Despite some early scepticism, 356 long term rough sleepers were given a roof over their heads along with “wrap around” support. The result has been that 79% of the tenants are still housed, that 45 of them have started training or are in employment while 133 have had help with mental health problems and 97 have made use of alcohol or other drug services. In cases where the project has not worked well, tenants have been given “managed moves” instead of being evicted. Three years down the line and the scheme has become one of the UK’s most successful homelessness projects. From the initial expectation, from one of the partners in the organisation’s financial management, that at least half the tenancies would be expected to fail, the project is one of their “shining stars”. The Mayor is quoted as saying that many people now have safe, warm homes and the support that they need and, as a result, can look forward to a positive future. It just shows what can be done when there’s a will to do so; something that we’re all witness to if we just look around.

Doesn’t Time Fly When You’re Enjoying Yourself?

When I look at my website, I see that it’s nearly two years since I last posted a blog; hence the title of this one. In fact, as you discover as you age, it’s less when you enjoy yourself that time flies and more as you just get older. So, I’m going to write about some things that I’ve read about or that have happened that lifted my spirits. However, before I start on those blogs, perhaps a short personal update might be opportune.

On the footie front, having taken us supporters on a roller coaster ride to the Champions’ League final, Spurs not only fell at the last hurdle but compounded the matter six months later by summarily dismissing their esteemed manager. They then compounded things even more by appointing one Jose Mourinho, someone who doesn’t endear himself to me with his behaviour. Still, it’s also given me the opportunity to add another chapter or two to my book, “Why Don’t You Just Support Arsenal? The Life and Times of a Spurs Supporter”.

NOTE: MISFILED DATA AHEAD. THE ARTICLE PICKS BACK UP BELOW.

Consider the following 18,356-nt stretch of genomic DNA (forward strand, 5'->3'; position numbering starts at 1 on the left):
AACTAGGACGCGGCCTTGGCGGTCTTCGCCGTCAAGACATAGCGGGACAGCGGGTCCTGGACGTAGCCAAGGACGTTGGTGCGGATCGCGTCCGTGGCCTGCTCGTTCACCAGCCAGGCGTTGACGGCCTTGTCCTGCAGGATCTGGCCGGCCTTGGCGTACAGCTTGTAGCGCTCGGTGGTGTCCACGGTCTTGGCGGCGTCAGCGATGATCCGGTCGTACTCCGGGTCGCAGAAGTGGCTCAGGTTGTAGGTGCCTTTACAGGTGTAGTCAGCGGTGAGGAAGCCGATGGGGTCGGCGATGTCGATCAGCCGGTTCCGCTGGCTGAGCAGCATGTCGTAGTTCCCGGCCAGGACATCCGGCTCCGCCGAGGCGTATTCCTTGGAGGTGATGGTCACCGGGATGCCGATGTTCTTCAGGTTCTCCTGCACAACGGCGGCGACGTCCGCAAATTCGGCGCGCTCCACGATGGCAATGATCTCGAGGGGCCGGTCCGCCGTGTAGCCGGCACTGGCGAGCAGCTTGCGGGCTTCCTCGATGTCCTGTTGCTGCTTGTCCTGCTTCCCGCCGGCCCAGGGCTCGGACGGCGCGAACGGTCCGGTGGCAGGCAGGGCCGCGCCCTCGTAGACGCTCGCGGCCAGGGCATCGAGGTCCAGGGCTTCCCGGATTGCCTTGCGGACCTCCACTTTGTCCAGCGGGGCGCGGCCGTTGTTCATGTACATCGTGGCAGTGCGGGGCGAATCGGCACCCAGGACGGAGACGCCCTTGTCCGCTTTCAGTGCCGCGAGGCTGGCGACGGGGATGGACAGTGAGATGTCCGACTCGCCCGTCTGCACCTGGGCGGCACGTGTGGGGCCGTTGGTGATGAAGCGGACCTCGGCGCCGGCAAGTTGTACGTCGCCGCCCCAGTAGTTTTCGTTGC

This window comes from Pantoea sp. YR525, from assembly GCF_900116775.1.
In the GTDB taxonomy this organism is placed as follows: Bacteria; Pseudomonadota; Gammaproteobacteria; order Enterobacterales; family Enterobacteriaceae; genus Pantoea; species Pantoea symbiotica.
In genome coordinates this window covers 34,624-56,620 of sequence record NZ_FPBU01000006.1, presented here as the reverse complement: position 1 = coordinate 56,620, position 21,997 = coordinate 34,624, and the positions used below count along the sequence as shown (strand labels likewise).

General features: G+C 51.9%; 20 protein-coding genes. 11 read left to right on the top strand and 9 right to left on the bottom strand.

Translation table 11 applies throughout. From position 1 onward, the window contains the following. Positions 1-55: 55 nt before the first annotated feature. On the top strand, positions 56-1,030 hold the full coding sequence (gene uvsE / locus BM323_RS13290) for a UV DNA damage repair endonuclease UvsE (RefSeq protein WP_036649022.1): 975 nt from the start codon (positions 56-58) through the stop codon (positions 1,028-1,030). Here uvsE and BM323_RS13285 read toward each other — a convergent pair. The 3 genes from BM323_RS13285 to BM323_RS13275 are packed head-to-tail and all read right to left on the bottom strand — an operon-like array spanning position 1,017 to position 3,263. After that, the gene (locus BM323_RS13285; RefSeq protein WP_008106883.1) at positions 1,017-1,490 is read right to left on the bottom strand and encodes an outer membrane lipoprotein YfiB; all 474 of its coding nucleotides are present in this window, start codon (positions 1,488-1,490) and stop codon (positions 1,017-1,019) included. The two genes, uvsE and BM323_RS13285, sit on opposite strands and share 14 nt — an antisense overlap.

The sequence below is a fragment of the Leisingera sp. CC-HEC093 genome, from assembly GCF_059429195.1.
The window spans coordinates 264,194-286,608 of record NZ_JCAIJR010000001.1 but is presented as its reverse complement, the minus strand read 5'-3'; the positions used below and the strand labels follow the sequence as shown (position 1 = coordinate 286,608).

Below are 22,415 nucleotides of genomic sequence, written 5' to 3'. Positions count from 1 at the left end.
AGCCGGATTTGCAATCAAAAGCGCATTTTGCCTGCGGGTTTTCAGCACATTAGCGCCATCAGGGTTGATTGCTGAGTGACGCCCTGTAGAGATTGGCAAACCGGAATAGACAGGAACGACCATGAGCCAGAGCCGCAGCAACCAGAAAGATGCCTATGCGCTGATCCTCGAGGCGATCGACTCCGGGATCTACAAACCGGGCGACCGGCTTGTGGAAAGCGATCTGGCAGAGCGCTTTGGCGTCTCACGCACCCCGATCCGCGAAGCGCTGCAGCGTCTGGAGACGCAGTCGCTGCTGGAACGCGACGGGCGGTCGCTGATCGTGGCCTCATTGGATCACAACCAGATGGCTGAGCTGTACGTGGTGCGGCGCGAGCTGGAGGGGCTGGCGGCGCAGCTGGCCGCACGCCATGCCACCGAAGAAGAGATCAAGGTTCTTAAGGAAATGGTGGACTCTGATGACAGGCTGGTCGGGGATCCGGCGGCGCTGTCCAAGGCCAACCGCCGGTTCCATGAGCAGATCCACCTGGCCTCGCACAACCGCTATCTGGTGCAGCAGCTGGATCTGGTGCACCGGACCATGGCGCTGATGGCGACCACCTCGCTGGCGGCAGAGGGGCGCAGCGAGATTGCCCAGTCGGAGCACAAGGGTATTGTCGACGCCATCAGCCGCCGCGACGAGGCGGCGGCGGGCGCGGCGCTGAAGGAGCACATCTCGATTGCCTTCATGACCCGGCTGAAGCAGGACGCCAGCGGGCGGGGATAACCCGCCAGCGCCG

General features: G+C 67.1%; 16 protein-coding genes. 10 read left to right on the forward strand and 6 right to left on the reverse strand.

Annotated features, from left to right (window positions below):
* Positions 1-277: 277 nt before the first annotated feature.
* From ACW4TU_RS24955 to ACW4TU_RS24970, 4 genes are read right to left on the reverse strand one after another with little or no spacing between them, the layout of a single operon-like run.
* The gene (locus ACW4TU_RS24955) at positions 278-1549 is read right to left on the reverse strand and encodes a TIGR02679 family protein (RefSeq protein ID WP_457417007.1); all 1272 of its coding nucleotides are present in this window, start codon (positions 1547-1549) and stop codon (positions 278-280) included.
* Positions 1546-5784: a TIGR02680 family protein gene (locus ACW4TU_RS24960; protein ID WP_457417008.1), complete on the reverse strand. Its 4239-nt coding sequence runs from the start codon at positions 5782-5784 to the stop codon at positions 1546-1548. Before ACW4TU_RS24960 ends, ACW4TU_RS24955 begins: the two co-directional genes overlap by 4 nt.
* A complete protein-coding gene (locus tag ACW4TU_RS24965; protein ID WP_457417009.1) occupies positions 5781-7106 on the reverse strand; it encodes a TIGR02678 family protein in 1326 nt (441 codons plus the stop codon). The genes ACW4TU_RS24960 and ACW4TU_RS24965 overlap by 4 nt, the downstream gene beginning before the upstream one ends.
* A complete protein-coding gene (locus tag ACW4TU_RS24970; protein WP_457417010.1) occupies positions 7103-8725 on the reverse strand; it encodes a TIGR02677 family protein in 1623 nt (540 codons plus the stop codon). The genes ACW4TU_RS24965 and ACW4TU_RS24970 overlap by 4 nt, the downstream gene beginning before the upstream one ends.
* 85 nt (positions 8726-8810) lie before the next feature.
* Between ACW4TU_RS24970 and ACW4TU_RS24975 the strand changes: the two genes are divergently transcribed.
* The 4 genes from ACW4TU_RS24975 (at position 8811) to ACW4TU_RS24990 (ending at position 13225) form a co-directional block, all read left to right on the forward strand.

While I’m on the subject of books, I also need to say that I’ve also written by first work of fiction, “Finally Meeting Mum” which I’m now trying to get an agent for. It’s an autobiographical novel in which I meet someone who died over 70 years ago; even my wife thinks it’s “brilliant”. There is no higher praise. Check these, and my other books, out on I’m now working on my second novel with two other works of nonfiction in hand, one of which is nearly finished.

On the downside, this time last year, I returned from the New Year break with the worst illness I’ve ever had. It kept me bedbound for nearly a month and was, it turns out a really bad virus. I haven’t had any checks but both Gaynor and I are pretty sure that it was Covid. On a happier note, we will become grandparents to our daughter whose own daughter Rosalyn Ada (the latter name after my mum) is due in a couple of months. Which prompts the question, “Is knitting something that prospective grandmothers take to without any previous training?” Lastly, we’ve had some major works done to the flat which we’re extremely pleased with. We plan to complete this renovation work by tackling the garden when the weather gets better. In fact, we’ve already started by replacing the old decking and the pergola frame.

 We’ve also managed to continue, albeit intermittently, with our weekend walks seeking out those highways and byways that most people don’t notice. What we’ve found, and Gaynor has written about and photographed, has been a delight to both of us. If you’re interested check out This probably includes about one third of our walks over the past four years, with the rest still to be uploaded. Finally, having been unable to run for nearly three months due to the virus, I picked up again in late Spring and am still pounding away, largely over the Heath and surrounding roads. I have to admit that running through empty streets during the first lockdown was an amazing experience. Running down an empty Euston Road made me feel that I was in a sci fi film.

So, yes, time does fly when you’re enjoying yourself and age is no barrier to that enjoyment. Long may it continue!